Discussion in 'Audio Hardware' started by LeeS, Jan 9, 2018.
Thank you for posting the link. Good article. I look forward to your future pieces.
Thank you. I am working now on the technical article but that will take a while as I have more interviews to conduct and reviews to write.
Let me clarify. What I understand is that all digital versions that a label offers can be done by one MQA mastering. However, that does not prevent boutiques like AP or Mofi from offering a non-MQA version. This doesn't affect the LP version and may not affect the CD version.
The rest of your statement is up for debate. There is no evidence that MQA releases are using DRM. There is some debate at how lossy it is with people arguing on both sides that it is either hirez or not hirez. MQA team claims it can be converted to the original PCM file. I believe MQA has a mathematical proof that shows the unfolding gets back to the original file. The final resolution is based on the resolution of the existing master is what I am told.
So could record labels potentially use MQA files as the source for vinyl?
I know that part of the MQA intellectual capital has been to build digital filters to correct known distortions in ADCs and DACs. I understand that these filters correct for imbalances in addition to the timing distortions. As I understand it, the idea is that by correcting some the recording gear errors, it gets the recording back to a more realistic depiction on what went down in the studio.
To your point about provenance of hirez files being iffy, this may represent a solution in that MQA becomes a standard and the authentication just means the team has adhered to that standard in producing that file. Given all the variables that I have personally witnessed that go into a recording's sound, it's not a complete solution but in my view, if it gets rid of the timing distortions, our ears will be very happy.
Spence will soon encode some files I recorded with my buddy Nick of acoustic instruments and I will have A/B files of the tracks with and without MQA. I will listen to these on several DACs (DirectStream and Rossini for starters) and post some impressions.
I think it would be useful only if the source was digital. For all others, I would prefer analog tape!
I'm not sure how to respond to your comment except to suggest that, historically, companies that have foisted demonstrably phony products, services and consultations on consumers are always initially met with approbation or at least some degree of acceptance. I accepted the statements by Bob Stuart and his MQA group that came out of Meridian to form the separate MQA company. I tried MQA - paid for files from 2L and a couple of other sources - and I begged, borrowed and purchased MQA DACs and DAC/streamers in order to jump in with a full complement of hardware to fully unfold/unpack/de-origami/de-whatever MQA files and streams.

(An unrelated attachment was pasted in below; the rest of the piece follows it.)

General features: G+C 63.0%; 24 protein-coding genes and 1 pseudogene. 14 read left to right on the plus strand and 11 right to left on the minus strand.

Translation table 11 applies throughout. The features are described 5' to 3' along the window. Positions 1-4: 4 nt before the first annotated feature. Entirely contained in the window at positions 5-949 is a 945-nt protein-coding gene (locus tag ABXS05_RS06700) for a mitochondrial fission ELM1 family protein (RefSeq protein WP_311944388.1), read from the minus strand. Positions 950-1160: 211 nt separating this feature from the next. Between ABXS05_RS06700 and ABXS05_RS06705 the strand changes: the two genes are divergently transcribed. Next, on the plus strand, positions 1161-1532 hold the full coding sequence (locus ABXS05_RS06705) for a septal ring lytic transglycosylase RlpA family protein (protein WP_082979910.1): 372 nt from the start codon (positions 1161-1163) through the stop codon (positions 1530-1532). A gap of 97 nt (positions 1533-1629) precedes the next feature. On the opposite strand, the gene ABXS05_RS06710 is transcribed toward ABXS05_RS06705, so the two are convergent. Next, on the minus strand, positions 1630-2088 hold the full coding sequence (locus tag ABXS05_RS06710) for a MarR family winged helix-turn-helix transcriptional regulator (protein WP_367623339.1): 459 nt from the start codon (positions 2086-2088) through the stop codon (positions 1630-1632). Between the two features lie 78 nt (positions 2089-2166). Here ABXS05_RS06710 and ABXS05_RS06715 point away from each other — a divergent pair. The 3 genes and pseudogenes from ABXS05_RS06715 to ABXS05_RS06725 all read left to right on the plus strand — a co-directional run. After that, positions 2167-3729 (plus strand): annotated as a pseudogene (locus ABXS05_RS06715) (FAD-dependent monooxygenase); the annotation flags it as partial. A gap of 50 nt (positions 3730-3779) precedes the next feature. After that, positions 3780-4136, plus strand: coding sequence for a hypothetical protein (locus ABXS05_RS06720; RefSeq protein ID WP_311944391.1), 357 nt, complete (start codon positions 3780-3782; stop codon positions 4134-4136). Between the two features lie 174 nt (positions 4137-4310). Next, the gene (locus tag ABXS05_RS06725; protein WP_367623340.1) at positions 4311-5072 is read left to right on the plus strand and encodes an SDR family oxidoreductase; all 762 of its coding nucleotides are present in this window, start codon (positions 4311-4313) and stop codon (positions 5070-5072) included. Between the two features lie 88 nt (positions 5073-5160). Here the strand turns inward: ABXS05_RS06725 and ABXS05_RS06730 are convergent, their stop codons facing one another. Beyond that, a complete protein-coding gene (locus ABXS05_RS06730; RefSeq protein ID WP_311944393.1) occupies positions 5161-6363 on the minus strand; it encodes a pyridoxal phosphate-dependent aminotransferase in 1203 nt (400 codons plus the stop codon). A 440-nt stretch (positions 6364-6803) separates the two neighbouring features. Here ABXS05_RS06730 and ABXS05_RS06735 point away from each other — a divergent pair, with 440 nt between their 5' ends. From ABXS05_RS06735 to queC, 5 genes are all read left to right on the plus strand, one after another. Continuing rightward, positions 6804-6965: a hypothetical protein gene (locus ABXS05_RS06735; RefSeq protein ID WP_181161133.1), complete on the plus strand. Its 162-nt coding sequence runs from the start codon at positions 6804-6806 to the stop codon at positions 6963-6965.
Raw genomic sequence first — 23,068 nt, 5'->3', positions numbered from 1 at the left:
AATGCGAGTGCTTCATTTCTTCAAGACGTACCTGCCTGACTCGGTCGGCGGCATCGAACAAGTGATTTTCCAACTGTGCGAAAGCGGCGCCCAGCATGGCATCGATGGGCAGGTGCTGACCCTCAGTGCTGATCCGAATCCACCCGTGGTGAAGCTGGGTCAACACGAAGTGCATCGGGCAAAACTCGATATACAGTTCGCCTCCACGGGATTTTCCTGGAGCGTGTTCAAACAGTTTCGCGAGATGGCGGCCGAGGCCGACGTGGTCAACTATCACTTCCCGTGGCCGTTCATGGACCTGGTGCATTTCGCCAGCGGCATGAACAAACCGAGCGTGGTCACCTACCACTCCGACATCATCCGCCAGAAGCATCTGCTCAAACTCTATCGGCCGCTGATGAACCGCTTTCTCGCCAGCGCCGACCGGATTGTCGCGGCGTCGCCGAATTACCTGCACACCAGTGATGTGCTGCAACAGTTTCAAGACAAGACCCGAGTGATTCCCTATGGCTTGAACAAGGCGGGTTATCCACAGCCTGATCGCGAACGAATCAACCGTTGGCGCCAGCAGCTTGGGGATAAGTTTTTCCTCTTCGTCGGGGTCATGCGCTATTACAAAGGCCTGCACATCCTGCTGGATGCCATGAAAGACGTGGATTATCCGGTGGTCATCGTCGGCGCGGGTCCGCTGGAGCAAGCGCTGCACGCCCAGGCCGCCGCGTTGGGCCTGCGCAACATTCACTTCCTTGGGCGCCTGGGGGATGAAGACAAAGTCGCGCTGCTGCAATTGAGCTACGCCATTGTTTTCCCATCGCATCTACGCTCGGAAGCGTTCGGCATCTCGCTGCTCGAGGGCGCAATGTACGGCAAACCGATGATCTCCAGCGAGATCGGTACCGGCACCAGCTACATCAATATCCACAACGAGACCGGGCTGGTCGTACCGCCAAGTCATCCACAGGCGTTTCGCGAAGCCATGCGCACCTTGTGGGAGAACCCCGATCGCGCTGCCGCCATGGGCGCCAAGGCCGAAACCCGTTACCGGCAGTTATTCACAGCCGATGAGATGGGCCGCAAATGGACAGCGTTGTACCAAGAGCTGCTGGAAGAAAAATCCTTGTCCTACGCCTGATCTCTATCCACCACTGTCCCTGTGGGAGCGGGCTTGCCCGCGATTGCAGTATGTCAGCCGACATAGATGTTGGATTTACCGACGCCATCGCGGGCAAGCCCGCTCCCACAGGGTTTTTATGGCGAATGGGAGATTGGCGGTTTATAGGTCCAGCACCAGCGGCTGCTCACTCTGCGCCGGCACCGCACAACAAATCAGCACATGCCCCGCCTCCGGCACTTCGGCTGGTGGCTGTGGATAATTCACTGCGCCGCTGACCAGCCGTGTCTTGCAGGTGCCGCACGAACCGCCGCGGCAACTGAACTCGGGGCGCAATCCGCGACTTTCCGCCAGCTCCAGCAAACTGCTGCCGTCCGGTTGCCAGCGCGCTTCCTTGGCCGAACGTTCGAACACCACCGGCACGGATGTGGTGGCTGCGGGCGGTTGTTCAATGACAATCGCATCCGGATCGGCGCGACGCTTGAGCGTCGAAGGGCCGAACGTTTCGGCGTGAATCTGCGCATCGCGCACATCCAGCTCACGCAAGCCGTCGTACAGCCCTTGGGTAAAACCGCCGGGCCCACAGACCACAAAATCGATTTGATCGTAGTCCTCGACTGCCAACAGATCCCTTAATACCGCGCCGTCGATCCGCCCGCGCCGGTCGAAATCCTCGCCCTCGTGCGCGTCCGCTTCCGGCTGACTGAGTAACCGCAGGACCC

Nothing much at all.
So I dragooned some willing (and some unwilling) friends, relatives and friends of friends into listening sessions because that's what I do. Any excuse to get together for a music listening evening replete with comestibles, Scotch and good music.
Nothing much at all again, aside from a number of weekends in a row of enjoyable get-togethers. They weren't hearing the touted benefits of MQA-processed music files either.
Maybe you've come somewhat late to this thread or perhaps just come late to the MQA fuss in general. If so, consider that this tempestuous fuss about MQA has been going on for three years. In all that time, the only raves about MQA have come from some of the audio writers who've been regaled with carefully setup MQA demos. If you're familiar with the sorts of Marketing Psyche 101 basics that are the foundation of most audio product demos by manufacturers (at shows, exhibitions and at special presentations), and if you're familiar with how the people in charge of such demos create the files that are going to be used, then you also know that little or nothing of what you hear in such sessions is ever reproducible at home (i.e., in the real world of music listening at home).
I could get into a couple of well-documented promises by MQA to process certain files produced by a couple of different engineers over the past couple of years, all of which files have disappeared into MQA's maw, MQA then eventually not responding to the engineers' followups about when the files will be processed. After more than a year, in one case, the musician/engineer just gave up. Still no files, apparently. But, bless their nerdy little heads, maybe the MQA mavens have just been too busy, n'est ce pas? No need for any of the people, whom MQA told to send in files and then ignored, to get testy about it. Or me.
And that - all of it taken together - amounts to a monumental pile of easily falsifiable B.S. eructed by MQA. I might consider being kinder, except I smell a corporate scam being foisted on streaming music subscribers and high-res file purchasers. That's the opinion I've formed based on the evidence I've extracted from blind listening sessions, using a lot of different MQA files and streams (comparing them to their identical non-MQA counterparts), the industry examples described above, and from the results of wider example distribution and listening responses organized by people such as @Archimago. In some cases, MQA-processed files sound worse than their non-MQA originals. In some cases there are differences without improvements. In most cases, there aren't any audible differences and therefore no benefits or detriments of any kind from the processing effort. In a few cases, some people hear an improvement that they can only describe in ephemeral terms, e.g., "It had more air" or "It seemed as though I could hear the ride cymbal more clearly in the bridge" or "I thought there was greater clarity of emotion" and other absolutely untestable assertions.